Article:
5 Cool Demos for Data Analytics Pros


Dr. Jim Goodnight at SAS Global Forum

Dr. Jim Goodnight at SAS Global Forum

Dr. Jim Goodnight used Amazon's Alexa as a voice interface to SAS Visual Analytics during the opening keynote address at the SAS Global Forum in Orlando on April 2. And while Alexa wasn't perfectly responsive 100% of the time --the executives called her "feisty" -- the fact that CEO Goodnight used this tool as part of the demonstration at the opening session illustrates the focus SAS (the sponsor of AllAnalytics) is putting on technology such as artificial intelligence, cognitive computing, machine learning, and deep neural networks.

The Alexa demo was one of several demonstrations, advances, and updates introduced during the first two sessions of the user and executive conference, which attracted nearly 5,600 attendees this year.

Several of these stood out. Here are 4 more cool things I saw in the first two days of the SAS Global Forum:

The GatherIQ App

SAS demonstrated the GatherIQ app on Sunday night, and it is now available in the iTunes store for download, with an Android client coming this summer. The app is intended to unite data power with crowd power to solve global humanitarian challenges. It's first project is with the International Organization for Migration (IOM), and is designed to collect and analyze data to help people better understand the dangers that migrants face. Every year thousands of migrants go missing or die on their journeys, and IOM's Missing Migrant Project is using GatherIQ to surface data about them, including demographics, migrant routes, and locations.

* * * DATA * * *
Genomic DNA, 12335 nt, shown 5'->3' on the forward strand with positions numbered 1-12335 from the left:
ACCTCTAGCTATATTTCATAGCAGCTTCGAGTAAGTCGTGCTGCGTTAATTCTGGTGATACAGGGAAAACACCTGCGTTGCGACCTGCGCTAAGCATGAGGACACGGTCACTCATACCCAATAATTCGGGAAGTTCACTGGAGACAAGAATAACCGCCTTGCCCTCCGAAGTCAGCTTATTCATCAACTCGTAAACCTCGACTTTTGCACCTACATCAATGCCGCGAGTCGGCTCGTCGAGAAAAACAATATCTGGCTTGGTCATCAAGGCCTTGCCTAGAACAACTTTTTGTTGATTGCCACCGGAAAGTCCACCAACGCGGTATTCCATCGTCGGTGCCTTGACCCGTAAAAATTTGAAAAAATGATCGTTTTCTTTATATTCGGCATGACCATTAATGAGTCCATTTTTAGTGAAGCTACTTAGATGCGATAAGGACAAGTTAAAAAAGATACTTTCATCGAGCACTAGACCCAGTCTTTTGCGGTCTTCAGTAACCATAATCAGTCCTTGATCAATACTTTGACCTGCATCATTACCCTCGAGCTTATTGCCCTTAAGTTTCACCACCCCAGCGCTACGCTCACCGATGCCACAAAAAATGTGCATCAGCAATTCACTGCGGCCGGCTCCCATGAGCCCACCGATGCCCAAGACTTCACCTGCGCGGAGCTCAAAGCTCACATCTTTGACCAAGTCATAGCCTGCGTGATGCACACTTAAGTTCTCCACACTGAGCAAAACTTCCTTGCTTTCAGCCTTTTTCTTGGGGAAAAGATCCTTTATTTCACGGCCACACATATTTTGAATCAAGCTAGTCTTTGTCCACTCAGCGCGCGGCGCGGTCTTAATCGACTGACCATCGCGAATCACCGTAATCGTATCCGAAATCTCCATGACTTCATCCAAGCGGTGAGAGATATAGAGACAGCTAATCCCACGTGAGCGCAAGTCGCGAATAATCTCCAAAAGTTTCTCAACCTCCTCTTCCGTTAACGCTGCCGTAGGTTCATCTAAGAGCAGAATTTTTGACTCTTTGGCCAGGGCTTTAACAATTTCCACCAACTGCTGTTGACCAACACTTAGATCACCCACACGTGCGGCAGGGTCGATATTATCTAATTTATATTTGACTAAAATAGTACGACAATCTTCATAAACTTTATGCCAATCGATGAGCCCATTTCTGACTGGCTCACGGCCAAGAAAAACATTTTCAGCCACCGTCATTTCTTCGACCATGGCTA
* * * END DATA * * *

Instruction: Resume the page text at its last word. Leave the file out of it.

The GatherIQ project continues an ongoing collaboration between SAS and IOM. SAS helped analyze data from IOM shelters following Typhoon Haiyan's devastation of the Philippines in 2013, enabling IOM to target relief efforts and identify the most crucial health problems. SAS and IOM also worked together following the Nepal earthquake in 2015.

Machine Learning